This is one aspect that Zuckerberg particularly elucidated on by using music. For instance, “play something light” for him certainly meant something different in comparison to the same command given by his wife. Music is also trickier to be taught to an AI assistant, as unlike household chores, creative topics will always have more subjective responses. For this, Jarvis was taught to look at Zuckerberg’s past listening history, most played tracks and more, and gauge the kind of music that he would like. The same goes for the other members of his house.
Facial recognition was used by Zuckerberg in order to recognise those that visit his house. He fit multiple cameras on his doorway and connected them to his home network to give Jarvis a live feed. When anyone would reach his place, the multiple cameras would show various angles, and as a result, make it easier to get a direct view of the person on the door. This further allowed Jarvis to better “recognise” him or her by tallying with photographs and facial patterns of Zuckerberg’s trusted contacts.
While all of this, on paper, sounds fairly straightforward a network, it really isn’t. The trick is to get all the relevant machines of a house to connect to the Internet. While the Internet of Things is on a definite rise, most of our household elements are still not connected to the Internet. Even the ones that are still have individual protocols and mechanisms, which mean that each speak a different language. This is the more difficult bit of the entire task, than getting the appliances to connect to the Internet.
As a result, Jarvis is an AI-powered assistant that became a common platform – a standard protocol of sorts for everything that’s connected and took instructions from the AI. This is a crucial bit of Zuckerberg’s experiment, as this not only exhibited the limitations of the present realm of IoT, but also stressed on the need for a common platform for smart households and IoT to really flourish. We may have an individual, multi-speaker connected audio unit across multiple rooms, but that may still not recognise the voice and AI interface of your smartphone, which in all possibility will use a different interface. As a result, this would still require you to use different interfaces to access different appliances at home, completely belying the point of a connected home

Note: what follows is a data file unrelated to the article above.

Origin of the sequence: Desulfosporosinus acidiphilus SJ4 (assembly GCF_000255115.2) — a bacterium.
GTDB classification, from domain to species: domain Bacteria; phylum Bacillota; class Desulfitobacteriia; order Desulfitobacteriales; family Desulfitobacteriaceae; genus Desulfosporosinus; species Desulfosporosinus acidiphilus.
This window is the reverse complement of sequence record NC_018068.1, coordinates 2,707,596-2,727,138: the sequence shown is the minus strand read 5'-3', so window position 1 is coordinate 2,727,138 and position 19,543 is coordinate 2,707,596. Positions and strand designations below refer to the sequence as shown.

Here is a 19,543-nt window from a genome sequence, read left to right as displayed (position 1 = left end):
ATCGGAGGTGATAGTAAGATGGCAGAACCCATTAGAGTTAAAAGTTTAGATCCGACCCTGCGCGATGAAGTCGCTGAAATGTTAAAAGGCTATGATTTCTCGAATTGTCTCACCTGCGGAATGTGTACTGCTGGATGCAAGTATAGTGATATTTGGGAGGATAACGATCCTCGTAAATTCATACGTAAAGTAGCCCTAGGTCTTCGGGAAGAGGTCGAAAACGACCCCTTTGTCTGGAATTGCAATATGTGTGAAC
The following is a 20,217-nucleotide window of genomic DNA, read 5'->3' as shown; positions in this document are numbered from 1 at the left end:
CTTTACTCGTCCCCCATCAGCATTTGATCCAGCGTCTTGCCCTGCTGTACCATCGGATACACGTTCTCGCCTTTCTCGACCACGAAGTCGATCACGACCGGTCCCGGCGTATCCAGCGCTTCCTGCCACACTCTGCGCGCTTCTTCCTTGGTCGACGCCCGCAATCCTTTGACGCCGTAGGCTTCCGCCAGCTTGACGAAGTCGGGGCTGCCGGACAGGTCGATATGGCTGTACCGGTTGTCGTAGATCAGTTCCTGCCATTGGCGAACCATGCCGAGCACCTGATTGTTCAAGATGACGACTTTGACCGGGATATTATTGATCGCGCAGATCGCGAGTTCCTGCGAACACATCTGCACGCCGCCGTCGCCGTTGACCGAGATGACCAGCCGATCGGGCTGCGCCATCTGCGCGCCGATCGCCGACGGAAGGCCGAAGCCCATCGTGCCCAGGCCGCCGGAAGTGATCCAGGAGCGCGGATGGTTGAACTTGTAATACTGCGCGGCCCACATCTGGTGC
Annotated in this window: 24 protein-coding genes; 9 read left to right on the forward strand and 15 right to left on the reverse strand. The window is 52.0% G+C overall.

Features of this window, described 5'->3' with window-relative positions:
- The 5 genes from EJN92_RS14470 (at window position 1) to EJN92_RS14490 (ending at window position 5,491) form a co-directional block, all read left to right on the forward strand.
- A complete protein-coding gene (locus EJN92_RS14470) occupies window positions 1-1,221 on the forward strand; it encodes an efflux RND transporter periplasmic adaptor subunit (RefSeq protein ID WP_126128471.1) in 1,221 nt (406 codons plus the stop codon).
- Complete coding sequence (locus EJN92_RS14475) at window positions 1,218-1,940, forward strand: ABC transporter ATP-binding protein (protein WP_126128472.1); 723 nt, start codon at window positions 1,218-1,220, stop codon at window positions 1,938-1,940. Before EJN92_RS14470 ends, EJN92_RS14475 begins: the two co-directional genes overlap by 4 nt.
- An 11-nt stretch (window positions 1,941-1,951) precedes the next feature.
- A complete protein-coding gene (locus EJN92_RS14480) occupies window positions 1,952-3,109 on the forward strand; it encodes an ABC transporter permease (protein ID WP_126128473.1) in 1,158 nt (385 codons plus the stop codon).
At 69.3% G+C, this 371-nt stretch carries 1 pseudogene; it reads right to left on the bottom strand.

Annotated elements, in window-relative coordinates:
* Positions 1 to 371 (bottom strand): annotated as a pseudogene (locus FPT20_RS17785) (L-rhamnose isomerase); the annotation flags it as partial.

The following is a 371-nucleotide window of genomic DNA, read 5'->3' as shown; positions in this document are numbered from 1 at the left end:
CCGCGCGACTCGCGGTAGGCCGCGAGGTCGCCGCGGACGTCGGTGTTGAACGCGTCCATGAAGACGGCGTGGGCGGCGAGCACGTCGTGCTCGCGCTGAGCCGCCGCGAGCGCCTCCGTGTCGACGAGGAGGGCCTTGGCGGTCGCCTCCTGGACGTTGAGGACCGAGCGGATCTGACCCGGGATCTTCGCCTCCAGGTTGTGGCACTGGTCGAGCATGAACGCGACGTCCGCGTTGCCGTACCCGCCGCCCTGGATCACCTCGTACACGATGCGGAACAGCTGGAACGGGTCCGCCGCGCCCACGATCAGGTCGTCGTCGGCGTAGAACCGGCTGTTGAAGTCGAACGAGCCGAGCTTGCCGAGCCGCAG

However, it is crucial to note that this is not exactly new. The likes of Amazon Echo and Google Home were made to be a similar smart home hub for all things connected. While they do not (yet) have the power to control every single appliance that you would use at home, these are very similar foundations that have been laid down to work with multiple nodes and connected devices in future. Jarvis is not a new invention per se, but is more of a refinement that works on creating a single platform for everything, without the need for different apps to control each.
It is this very aspect that Mark Zuckerberg has addressed, and this is what Jarvis does for a living – connect the entire house, understand personal contexts, and somewhat recognise you to carry out personal tasks. Jarvis is, in a fascinatingly simplistic way, the forerunner to personal home AI assistants that our future will hold.
Oh, and he’s also Morgan Freeman.
Voice v. Text
Through all of this, Mark Zuckerberg has also addressed the need to consider the accuracy and purview of input methods. With the rise in personal assistants like Siri, Cortana and Google Assistant, we saw a definite rise in voice commands given out to search for basic (or even slightly complex) instructions. With a home AI network like Jarvis, voice input is crucial to how it would work.
However voice input may not always be a feasible option when you are, for instance, in a meeting, or attempting to make your little child fall asleep. To give a verbal instruction, you would preferably be in or around a more personal environment, one that does not distract others. Voice commands also have the barrier of languages and accents, and engineering barriers like ample voice receptors, processors and (as would be required) translation engines for AI.
“…a bildungsroman in terms of the way that present generation gadgets have been progressing.“